Vref’s Fletcher Aldredge considers the inventory of used aircraft ‘For Sale’. What will he uncover about aircraft value?
The number of aircraft ‘For Sale’ can directly impact the sale price of the aircraft. Looking at the inventory as compared to one year ago, in general, the inventory numbers are decreasing. Some aircraft are even getting to the point where it’s difficult to find a good one ‘For Sale’.
The ‘good aircraft’ tend to be US-registered, have great maintenance history and the correct equipment. (Equipment will vary depending on what aircraft you are looking for, but may include negative items like an aft galley or outdated avionics.
Price is still a major factor, but may not be as much of a driving force as it has been in recent years.
After the US election and the ‘Trump Bump’, there has been renewed excitement and an increase in activity for both General and Business Aviation. (That’s not to say that they are related, it’s a simple observation.)
With activity levels rising and inventory levels declining, there’s a fresh energy and much needed boost in confidence. 2017 was a year of much anticipation. Judging by what we are seeing, it generally did not disappoint.
Aircraft Value Analysis
Table A includes only 2010-model aircraft. As always, it’s important to remember that each serial number is unique, and values can vary greatly. (Simply put, there are too many variables to consider all in one table.) ‘Percent of New’ is a comparison of the original MSRP in 2010 to Vref retail values as of Q4 2016 and Q4 2017.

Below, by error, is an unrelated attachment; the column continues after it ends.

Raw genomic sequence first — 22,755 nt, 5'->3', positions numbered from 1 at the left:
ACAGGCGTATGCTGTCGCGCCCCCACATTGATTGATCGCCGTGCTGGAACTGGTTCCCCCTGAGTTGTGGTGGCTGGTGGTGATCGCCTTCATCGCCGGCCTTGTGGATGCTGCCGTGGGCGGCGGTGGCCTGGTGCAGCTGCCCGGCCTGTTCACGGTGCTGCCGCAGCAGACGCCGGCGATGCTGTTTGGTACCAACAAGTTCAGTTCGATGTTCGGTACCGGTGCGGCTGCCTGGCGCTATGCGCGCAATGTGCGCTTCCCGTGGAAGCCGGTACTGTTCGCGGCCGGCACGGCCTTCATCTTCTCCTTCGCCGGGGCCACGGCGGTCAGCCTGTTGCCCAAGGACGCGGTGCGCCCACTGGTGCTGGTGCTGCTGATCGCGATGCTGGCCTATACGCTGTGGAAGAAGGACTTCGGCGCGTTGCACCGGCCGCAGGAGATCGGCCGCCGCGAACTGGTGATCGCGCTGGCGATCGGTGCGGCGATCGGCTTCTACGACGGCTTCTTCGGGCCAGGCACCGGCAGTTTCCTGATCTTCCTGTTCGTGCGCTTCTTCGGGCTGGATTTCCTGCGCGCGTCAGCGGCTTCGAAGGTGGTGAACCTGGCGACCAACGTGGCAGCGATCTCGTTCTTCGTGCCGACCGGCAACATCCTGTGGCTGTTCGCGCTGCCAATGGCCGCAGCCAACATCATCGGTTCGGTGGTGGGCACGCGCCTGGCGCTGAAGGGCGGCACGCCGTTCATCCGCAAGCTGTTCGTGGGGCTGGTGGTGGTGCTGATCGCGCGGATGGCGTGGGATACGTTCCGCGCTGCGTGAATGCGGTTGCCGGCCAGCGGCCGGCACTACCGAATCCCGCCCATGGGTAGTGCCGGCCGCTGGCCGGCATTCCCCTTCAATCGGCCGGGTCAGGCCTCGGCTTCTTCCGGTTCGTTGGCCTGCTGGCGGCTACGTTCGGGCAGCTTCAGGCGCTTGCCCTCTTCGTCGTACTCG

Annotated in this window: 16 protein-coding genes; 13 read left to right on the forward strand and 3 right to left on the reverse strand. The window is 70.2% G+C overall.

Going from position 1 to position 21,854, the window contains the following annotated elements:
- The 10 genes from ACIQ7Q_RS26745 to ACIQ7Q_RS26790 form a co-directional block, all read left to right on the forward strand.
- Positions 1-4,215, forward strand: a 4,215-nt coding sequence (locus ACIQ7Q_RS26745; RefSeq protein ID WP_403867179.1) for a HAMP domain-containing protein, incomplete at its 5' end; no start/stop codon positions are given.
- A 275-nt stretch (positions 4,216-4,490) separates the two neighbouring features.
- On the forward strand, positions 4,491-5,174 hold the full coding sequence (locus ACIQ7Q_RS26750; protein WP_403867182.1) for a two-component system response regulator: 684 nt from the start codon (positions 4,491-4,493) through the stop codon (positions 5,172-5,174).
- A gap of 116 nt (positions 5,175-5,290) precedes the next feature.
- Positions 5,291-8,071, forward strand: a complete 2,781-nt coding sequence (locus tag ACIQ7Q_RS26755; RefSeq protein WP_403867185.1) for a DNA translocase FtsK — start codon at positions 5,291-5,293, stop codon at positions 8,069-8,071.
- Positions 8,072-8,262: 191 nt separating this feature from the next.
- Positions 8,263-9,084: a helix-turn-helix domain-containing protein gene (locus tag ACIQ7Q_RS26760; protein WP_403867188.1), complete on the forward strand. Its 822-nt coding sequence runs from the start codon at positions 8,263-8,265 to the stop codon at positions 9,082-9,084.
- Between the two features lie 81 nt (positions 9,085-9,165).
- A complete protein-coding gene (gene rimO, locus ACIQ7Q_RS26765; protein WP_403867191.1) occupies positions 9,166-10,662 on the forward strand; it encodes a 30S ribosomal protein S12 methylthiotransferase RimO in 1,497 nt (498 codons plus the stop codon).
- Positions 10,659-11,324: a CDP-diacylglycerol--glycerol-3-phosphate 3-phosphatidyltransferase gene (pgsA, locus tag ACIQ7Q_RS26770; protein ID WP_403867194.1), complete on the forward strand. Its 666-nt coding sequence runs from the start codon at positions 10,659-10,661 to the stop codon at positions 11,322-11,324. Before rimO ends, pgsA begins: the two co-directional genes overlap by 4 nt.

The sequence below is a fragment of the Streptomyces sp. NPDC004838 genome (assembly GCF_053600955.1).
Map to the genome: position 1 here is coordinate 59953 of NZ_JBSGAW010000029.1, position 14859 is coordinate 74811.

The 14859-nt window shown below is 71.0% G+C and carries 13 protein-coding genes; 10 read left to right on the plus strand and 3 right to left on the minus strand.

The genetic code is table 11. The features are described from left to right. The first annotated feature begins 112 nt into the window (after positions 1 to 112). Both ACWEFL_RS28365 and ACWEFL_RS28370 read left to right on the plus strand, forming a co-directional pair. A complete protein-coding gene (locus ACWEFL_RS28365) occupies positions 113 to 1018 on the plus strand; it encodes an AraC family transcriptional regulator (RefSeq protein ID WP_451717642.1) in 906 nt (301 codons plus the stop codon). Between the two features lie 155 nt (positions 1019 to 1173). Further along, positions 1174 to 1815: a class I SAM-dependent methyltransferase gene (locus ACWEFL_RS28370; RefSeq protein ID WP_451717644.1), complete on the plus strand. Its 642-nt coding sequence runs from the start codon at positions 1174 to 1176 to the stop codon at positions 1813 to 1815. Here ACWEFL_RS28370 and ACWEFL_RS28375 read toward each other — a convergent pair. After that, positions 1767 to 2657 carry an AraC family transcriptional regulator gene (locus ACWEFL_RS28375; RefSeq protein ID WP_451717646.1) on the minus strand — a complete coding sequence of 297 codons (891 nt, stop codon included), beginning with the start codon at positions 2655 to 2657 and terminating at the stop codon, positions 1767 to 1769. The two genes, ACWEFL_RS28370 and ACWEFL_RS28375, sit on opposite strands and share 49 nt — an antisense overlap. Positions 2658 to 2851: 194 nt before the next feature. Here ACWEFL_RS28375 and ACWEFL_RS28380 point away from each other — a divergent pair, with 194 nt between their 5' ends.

There are several noteworthy items within the table. Two models which increased in value over the year are the Diamond DA40 piston-single and the Quest Kodiak 100 turboprop. In fact, the Diamond DA40 increased in value for a second straight year. Additionally:
Bringing up the bottom is the G550 and Agusta AW119KE which have lost 9% and 11% respectively this year. However, this isn’t necessarily an accurate representation of the current market. The G550 percent of fleet ‘For Sale’ is down from 7.7% to 3.7%, which is a drastic improvement.
Keep in mind, some yearly depreciation is expected, and this is only a small sample of 41 different aircraft models.
If we look at the percent of new from Q4 2017, there are a total of 14 models that are still 70% or greater of their new value. This means that these 14 models are depreciating at an eight-year average of 3.7% or less.
There are 15 other aircraft that are depreciating at an eight-year average of 3.9% to 6%. Of the 41 models polled, 37 of them are depreciating at less than 8% per year. Considering that these aircraft are now eight years old, these numbers seem respectable.
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